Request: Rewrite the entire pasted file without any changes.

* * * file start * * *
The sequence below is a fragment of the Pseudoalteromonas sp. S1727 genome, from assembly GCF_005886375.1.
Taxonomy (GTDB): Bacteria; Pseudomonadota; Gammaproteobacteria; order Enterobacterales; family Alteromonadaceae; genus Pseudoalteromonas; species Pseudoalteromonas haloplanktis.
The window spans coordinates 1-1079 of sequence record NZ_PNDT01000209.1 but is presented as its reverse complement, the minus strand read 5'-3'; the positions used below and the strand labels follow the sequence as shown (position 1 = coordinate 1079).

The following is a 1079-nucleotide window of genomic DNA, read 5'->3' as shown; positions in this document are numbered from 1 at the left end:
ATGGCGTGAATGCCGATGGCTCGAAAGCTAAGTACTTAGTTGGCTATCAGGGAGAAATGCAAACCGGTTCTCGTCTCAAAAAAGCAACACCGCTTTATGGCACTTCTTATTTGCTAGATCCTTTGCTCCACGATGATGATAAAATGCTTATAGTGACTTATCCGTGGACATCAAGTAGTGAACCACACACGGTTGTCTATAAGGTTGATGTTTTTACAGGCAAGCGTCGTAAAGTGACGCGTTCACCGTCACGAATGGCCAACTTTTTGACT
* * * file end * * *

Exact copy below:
The sequence below is a fragment of the Pseudoalteromonas sp. S1727 genome, from assembly GCF_005886375.1.
Taxonomy (GTDB): Bacteria; Pseudomonadota; Gammaproteobacteria; order Enterobacterales; family Alteromonadaceae; genus Pseudoalteromonas; species Pseudoalteromonas haloplanktis.
The window spans coordinates 1-1079 of sequence record NZ_PNDT01000209.1 but is presented as its reverse complement, the minus strand read 5'-3'; the positions used below and the strand labels follow the sequence as shown (position 1 = coordinate 1079).

The following is a 1079-nucleotide window of genomic DNA, read 5'->3' as shown; positions in this document are numbered from 1 at the left end:
ATGGCGTGAATGCCGATGGCTCGAAAGCTAAGTACTTAGTTGGCTATCAGGGAGAAATGCAAACCGGTTCTCGTCTCAAAAAAGCAACACCGCTTTATGGCACTTCTTATTTGCTAGATCCTTTGCTCCACGATGATGATAAAATGCTTATAGTGACTTATCCGTGGACATCAAGTAGTGAACCACACACGGTTGTCTATAAGGTTGATGTTTTTACAGGCAAGCGTCGTAAAGTGACGCGTTCACCGTCACGAATGGCCAACTTTTTGACT